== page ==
BEANERY ONLINE LITERARY MAGAZINE
I remember the day clearly in the 1950’s. Brooding clouds threatened our trip as we piled into our wood paneled station wagon.
“Hurry, we have a long way to go!” Daddy yelled as we bustled into our seats.
Over hills and mountains our German family of twelve children trekked from Glenville, West Virginia to Lake Parsippany, New Jersey to visit our Italian friends the Macchiaverna’s. It felt like it took forever. It was a long, grueling trip.
“How much longer, Daddy?”
“I have to go to the bathroom!”
“I’m hungry,” Harry said.
“Not much longer,” Daddy reassured us.
Many hours later, I remember pulling into our friend’s driveway. Daddy set rules for us–no screaming, no fighting, no teasing….
“You are to be on your best behavior!” Mother said. “Use your manners!”
I remember our dear friend, Mrs. Macchiaverna, opening the front door and greeting us. “Have some sodas, creme or root beer.” Burgundy wine was for adults only.
“Come into the dining room and find your seats.” Mr. Macchiaverna announced, his eyes twinkling.
His daughter Louise said we would be eating antipasto with Italian bread. I took a bite of my bread. It tasted like it was fresh from the oven. JoAnne, Mary Beth and I finished our antipasto quickly, but soon had frowns on our faces. The dishes were cleared. We thought that was dinner.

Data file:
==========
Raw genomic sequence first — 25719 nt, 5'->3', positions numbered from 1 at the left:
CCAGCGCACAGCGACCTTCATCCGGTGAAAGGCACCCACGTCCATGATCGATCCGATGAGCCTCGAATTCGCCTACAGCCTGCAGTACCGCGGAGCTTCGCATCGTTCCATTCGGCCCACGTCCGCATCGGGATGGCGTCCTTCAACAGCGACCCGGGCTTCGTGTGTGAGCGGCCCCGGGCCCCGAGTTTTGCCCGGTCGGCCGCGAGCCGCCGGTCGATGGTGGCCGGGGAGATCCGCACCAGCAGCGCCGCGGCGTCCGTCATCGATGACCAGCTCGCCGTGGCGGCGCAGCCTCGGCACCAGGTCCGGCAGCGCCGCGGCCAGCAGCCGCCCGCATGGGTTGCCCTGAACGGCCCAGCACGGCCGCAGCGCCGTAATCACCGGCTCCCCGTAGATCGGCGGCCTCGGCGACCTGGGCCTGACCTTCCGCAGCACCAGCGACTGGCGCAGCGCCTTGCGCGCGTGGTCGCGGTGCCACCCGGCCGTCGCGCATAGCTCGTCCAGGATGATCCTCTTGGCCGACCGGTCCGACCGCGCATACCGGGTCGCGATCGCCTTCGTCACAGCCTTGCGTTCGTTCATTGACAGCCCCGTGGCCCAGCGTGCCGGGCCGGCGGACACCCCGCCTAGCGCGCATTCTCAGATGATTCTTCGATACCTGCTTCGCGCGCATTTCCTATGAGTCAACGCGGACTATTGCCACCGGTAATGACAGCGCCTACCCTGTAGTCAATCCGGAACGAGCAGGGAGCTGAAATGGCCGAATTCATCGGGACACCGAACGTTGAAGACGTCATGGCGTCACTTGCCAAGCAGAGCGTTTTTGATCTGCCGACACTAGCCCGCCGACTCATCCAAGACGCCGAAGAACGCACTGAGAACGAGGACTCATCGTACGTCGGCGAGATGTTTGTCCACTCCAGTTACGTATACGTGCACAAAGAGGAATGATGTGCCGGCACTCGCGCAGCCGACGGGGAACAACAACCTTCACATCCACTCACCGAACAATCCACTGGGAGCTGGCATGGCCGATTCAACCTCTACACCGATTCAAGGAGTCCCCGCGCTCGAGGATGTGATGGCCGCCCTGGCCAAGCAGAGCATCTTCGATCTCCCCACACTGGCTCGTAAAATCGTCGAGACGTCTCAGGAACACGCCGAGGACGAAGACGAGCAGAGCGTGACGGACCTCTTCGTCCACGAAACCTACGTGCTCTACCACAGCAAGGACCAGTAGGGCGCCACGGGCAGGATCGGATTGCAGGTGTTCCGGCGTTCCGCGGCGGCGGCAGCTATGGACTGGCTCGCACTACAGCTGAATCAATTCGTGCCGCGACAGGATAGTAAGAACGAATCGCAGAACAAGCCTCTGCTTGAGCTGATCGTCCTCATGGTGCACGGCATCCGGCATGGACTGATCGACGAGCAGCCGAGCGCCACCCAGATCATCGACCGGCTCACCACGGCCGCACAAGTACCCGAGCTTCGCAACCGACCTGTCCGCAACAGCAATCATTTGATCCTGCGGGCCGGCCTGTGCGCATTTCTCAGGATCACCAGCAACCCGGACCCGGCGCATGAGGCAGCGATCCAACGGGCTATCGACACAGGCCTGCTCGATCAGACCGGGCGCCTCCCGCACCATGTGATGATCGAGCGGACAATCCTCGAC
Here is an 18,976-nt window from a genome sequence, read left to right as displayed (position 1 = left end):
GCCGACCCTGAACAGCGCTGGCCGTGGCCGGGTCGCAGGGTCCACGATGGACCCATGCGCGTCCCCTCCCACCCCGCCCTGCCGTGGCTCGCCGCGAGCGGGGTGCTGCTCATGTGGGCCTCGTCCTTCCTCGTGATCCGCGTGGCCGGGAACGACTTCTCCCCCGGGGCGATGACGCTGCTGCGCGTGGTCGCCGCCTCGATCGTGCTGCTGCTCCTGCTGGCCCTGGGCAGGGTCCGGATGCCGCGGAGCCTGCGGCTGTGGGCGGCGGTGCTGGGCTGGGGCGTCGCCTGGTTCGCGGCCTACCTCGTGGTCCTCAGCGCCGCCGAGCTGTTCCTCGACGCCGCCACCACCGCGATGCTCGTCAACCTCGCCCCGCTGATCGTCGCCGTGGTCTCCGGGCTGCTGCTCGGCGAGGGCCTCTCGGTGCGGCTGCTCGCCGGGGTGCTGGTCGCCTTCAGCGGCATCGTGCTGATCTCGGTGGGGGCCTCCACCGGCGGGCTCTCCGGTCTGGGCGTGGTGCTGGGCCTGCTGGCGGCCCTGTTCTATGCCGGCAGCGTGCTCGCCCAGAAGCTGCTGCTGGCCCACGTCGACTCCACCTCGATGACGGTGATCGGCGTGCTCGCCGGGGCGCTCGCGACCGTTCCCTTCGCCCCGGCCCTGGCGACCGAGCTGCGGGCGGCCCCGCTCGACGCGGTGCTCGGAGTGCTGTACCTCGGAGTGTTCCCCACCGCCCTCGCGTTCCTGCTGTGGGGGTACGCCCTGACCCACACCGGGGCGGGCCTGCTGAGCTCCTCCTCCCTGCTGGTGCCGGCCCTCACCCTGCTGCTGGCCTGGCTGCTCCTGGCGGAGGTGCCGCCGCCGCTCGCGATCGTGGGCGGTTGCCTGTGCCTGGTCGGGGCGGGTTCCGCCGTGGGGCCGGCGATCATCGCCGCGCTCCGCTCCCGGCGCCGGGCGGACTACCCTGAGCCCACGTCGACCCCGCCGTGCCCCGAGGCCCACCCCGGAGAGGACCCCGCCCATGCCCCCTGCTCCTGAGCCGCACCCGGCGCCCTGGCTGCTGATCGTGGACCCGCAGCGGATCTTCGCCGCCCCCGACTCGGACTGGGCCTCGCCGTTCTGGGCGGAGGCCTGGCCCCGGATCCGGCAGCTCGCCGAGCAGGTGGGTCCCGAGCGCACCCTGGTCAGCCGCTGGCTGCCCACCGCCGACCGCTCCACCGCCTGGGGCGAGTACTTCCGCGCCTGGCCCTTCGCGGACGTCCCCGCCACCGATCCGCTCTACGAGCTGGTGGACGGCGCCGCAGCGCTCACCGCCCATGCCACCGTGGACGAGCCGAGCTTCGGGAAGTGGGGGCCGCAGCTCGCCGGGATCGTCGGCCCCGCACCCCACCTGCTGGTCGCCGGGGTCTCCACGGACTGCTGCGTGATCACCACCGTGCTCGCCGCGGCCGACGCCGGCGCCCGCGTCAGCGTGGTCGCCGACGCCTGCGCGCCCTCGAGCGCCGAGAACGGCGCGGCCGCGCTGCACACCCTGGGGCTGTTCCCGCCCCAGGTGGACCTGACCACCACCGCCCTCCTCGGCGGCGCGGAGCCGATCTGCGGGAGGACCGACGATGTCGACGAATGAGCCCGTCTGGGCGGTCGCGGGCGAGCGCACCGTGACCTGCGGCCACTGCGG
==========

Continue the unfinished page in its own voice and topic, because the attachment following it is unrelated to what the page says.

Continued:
Soon, my friend Josephine walked into the dining room with bowls of chicken soup with fine noodles. Florence helped set the bowls in front of us. My younger sisters Judy, Cathy, Debbie, Bobbi and Lori had bright smiles on their faces. My brothers Harry, Richard, Tom and David dug into their bowls. Daddy glanced their way, encouraging them to slow down. Not a slurp remained in our bowls.
Macaroni dishes, which included ravioli, lasagna and manicotti, were placed on the table. We helped ourselves.
Mr. Macchiaverna presented the meat course, meatballs, braciole (stuffed steak), neck bones and sausage. Ah, that was more like it–food!
Mrs. Macchiaverna brought on the next serving of salad dotted with fennel, celery, and olives.
Toasted chestnuts, baked at 350 degrees for one half hour, delighted our senses as we peeled and munched. I was surprised at the pleasing sweet taste lingering on my tongue.
We rested, our tummies bulging, as we patted our bellies. Satisfying grins shone on our faces.
Fresh fruit bowls filled with grapes, bananas, oranges, figs, and apples were placed on the table.
Cakes and pies sat tall on pedestal plates. Zabaglione (egg yolks, sugar,
orange zest, Grand Marnier and heavy whipped cream) completed our dinner.
Mother and Daddy enjoyed espresso (Medaglia D’Oro) in demitasse cups. Lemon twists, Sambuca and Anisette were offered. Drambuie cordials were served to the adults in tiny glasses.
It was an Easter surprise and an Italian feast to treasure! But what I remember most was the closeness of family and friends squeezed around a tiny table.
It’s spring---and the bears and birds are back---